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Saturday, December 16, 2017

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SEVEN DEAD PUPPIES

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Monday, December 11
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In Print: On News Stands Now

MONTERREY DAYS

by Tumbleweed Smith

Junior year. Baylor University. Spring quarter. I am in my second year of French. My roommate, Dick Kendall, was taking Spanish. One day his Spanish teacher, Mrs. Creasey, told her class about summer school at Monterrey Tec in Monterrey, Mexico. We decided to go.

The first six weeks of summer I spent in a Spanish class at TCU in my hometown of Fort Worth. The French background helped me immensely in learning Spanish.

We traveled in my Studebaker Starlight coupe, arriving in Monterrey on a Sunday night. We checked into the Ancira hotel, just across from the Plaza Saragosa. We took part in the Sunday night ritual and joined young people on the plaza. Boys walked around the plaza in one direction, facing the girls who walked in the opposite direction.

I saw a familiar face. It was a girl in my Spanish class at TCU. She lived in Monterrey. We visited for a while and then she invited us to her house to meet her family. We followed her there and the rest of the evening we spoke nothing but Spanish. By the time we got back to the hotel, we were exhausted but proud. We had a glorious night and had used our Spanish.

The next morning, we asked around and found out where students could rent a room with meals. Although there were groups of students from the same colleges or universities staying in dorms, we didn't want to be identified with a group. We wanted to stay off campus with a family and learn Spanish.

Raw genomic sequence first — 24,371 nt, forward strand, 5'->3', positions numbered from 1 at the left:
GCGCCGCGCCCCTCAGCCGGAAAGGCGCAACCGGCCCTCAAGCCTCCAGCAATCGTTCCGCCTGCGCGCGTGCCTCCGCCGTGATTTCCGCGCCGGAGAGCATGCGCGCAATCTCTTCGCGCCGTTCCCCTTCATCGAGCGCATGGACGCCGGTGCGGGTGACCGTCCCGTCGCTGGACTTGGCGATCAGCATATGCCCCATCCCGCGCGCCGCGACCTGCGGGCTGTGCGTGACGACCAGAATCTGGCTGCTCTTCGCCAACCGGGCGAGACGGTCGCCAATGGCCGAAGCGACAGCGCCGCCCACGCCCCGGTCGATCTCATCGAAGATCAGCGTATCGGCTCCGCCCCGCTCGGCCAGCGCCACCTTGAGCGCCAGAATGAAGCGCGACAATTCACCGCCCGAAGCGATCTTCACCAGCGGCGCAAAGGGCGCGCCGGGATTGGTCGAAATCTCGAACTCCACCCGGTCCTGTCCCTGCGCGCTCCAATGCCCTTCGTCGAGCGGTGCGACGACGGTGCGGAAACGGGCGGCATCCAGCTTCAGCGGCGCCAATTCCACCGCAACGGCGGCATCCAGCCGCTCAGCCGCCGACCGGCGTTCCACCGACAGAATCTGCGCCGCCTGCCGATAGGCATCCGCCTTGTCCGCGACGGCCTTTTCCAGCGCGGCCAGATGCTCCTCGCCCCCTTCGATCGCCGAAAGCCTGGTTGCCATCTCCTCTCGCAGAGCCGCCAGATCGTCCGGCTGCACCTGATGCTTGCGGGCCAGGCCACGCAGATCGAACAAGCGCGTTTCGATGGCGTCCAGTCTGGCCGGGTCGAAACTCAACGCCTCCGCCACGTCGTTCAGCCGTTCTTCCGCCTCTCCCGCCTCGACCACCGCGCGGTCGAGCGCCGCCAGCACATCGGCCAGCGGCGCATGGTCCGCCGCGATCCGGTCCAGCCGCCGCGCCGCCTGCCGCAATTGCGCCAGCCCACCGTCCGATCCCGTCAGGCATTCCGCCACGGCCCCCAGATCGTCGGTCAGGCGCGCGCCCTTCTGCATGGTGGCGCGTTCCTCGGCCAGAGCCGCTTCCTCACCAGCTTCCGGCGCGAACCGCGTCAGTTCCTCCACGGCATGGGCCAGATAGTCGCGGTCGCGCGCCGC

We found a room in a house at 514 Hidalgo Street, just a block away from La Purisima, a Catholic Church with modern architecture. When we went to the college to enroll, we gave the address on Hidalgo Street as our home address and saved a hefty percent of the tuition.

The Rodriguez family had rented rooms to students for years. Along with Dick and me, there were other boarders: Carlos, Jesus and an ex-sailor named Bill. Also in the house were Bertha, Rosa, Alba Nellie and Cheli, daughters and nieces of the mamacita, whose husband had passed on.

We had a party every night on the patio. The first few nights were spent learning words. Carlos and Jesus would point to the wall, the floor, the ceiling, the light bulb, the fan, the bushes and tell us the names in Spanish.

We became conversational quickly. Living in a house with a family is the best way to learn a language and a culture. Although we traveled throughout Mexico every weekend, we learned the most about the country on the patio, sitting and talking. And dancing. Rosa taught ballet, but she loved Cha Cha Cha and the male students in the house were willing partners.

We hardly spoke English. Almost every utterance was in Spanish. If we wanted a shirt washed, we had to use Spanish. If we wanted something different for breakfast, our request had to be in Spanish.

When Dick and I arrived at Nuevo Laredo on the way back home, we went into a store and the guy behind the counter spoke to us in English. We exchanged looks of disappointment. Our summer of fun was over.

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